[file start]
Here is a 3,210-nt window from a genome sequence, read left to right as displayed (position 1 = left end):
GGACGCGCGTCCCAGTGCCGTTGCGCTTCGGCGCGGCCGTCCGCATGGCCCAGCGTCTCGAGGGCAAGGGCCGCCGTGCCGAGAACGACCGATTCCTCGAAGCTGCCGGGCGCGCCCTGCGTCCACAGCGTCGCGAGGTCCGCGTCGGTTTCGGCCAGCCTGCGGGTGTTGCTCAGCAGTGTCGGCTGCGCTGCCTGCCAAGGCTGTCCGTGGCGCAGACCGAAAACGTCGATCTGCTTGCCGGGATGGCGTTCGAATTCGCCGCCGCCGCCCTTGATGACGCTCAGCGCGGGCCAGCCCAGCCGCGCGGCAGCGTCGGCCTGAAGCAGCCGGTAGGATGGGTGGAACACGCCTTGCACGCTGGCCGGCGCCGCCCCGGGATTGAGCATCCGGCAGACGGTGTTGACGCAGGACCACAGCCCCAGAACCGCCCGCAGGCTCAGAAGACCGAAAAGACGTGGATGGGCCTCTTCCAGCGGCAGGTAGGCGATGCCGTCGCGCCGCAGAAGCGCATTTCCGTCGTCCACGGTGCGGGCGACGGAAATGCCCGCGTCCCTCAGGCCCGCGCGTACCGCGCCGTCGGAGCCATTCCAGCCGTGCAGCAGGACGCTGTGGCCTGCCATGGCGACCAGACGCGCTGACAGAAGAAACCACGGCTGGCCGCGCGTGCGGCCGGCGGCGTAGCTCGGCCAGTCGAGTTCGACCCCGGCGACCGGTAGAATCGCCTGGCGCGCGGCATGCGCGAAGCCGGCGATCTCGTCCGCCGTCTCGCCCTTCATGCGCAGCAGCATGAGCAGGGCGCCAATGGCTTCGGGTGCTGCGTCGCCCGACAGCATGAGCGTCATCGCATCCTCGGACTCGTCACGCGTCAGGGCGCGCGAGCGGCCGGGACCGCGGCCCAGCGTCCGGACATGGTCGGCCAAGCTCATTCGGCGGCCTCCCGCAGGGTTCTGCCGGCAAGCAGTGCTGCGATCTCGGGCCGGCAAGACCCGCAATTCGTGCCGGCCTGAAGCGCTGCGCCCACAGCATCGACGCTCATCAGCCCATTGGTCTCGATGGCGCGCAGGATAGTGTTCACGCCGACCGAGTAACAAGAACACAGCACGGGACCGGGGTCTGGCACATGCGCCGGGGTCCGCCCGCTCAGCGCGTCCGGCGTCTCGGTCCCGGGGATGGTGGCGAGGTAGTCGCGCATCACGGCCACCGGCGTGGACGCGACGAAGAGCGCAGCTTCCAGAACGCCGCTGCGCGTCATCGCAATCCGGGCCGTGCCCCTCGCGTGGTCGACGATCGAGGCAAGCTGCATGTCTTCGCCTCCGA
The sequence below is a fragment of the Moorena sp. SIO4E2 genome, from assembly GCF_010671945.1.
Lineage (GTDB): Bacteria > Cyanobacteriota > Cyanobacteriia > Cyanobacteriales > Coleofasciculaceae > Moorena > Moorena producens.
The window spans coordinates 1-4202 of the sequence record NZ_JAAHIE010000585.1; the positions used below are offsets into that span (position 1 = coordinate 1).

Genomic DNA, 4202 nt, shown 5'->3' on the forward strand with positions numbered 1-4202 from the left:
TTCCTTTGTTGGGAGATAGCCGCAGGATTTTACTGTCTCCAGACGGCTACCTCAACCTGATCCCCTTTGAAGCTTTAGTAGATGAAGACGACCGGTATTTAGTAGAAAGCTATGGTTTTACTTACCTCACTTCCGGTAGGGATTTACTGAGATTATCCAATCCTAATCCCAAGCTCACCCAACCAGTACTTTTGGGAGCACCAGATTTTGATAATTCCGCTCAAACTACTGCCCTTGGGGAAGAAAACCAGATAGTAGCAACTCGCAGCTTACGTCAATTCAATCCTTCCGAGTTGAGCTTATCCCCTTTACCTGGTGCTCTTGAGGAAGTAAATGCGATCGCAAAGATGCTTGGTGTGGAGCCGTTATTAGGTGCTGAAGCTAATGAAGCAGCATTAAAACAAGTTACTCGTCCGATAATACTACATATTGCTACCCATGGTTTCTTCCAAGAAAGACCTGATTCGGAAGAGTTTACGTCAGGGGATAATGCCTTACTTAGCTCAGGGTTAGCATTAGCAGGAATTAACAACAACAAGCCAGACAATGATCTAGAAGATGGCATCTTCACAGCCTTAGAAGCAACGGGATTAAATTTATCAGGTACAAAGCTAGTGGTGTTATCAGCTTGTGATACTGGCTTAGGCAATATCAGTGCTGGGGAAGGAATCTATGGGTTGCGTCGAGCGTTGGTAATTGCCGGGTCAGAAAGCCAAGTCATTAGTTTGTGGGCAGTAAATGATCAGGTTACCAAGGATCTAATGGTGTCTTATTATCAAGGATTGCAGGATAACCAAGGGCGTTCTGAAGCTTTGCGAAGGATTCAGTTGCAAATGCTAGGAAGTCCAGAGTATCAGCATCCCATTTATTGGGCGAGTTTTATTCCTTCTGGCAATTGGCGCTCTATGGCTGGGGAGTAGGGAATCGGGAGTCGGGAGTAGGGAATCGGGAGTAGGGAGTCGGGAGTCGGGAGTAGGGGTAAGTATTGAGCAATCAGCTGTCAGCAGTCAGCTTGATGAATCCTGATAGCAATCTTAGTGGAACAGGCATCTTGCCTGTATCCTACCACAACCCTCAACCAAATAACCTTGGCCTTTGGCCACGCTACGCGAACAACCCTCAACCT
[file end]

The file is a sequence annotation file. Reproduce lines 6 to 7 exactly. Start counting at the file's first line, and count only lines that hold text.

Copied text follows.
Genomic DNA, 4202 nt, shown 5'->3' on the forward strand with positions numbered 1-4202 from the left:
TTCCTTTGTTGGGAGATAGCCGCAGGATTTTACTGTCTCCAGACGGCTACCTCAACCTGATCCCCTTTGAAGCTTTAGTAGATGAAGACGACCGGTATTTAGTAGAAAGCTATGGTTTTACTTACCTCACTTCCGGTAGGGATTTACTGAGATTATCCAATCCTAATCCCAAGCTCACCCAACCAGTACTTTTGGGAGCACCAGATTTTGATAATTCCGCTCAAACTACTGCCCTTGGGGAAGAAAACCAGATAGTAGCAACTCGCAGCTTACGTCAATTCAATCCTTCCGAGTTGAGCTTATCCCCTTTACCTGGTGCTCTTGAGGAAGTAAATGCGATCGCAAAGATGCTTGGTGTGGAGCCGTTATTAGGTGCTGAAGCTAATGAAGCAGCATTAAAACAAGTTACTCGTCCGATAATACTACATATTGCTACCCATGGTTTCTTCCAAGAAAGACCTGATTCGGAAGAGTTTACGTCAGGGGATAATGCCTTACTTAGCTCAGGGTTAGCATTAGCAGGAATTAACAACAACAAGCCAGACAATGATCTAGAAGATGGCATCTTCACAGCCTTAGAAGCAACGGGATTAAATTTATCAGGTACAAAGCTAGTGGTGTTATCAGCTTGTGATACTGGCTTAGGCAATATCAGTGCTGGGGAAGGAATCTATGGGTTGCGTCGAGCGTTGGTAATTGCCGGGTCAGAAAGCCAAGTCATTAGTTTGTGGGCAGTAAATGATCAGGTTACCAAGGATCTAATGGTGTCTTATTATCAAGGATTGCAGGATAACCAAGGGCGTTCTGAAGCTTTGCGAAGGATTCAGTTGCAAATGCTAGGAAGTCCAGAGTATCAGCATCCCATTTATTGGGCGAGTTTTATTCCTTCTGGCAATTGGCGCTCTATGGCTGGGGAGTAGGGAATCGGGAGTCGGGAGTAGGGAATCGGGAGTAGGGAGTCGGGAGTCGGGAGTAGGGGTAAGTATTGAGCAATCAGCTGTCAGCAGTCAGCTTGATGAATCCTGATAGCAATCTTAGTGGAACAGGCATCTTGCCTGTATCCTACCACAACCCTCAACCAAATAACCTTGGCCTTTGGCCACGCTACGCGAACAACCCTCAACCT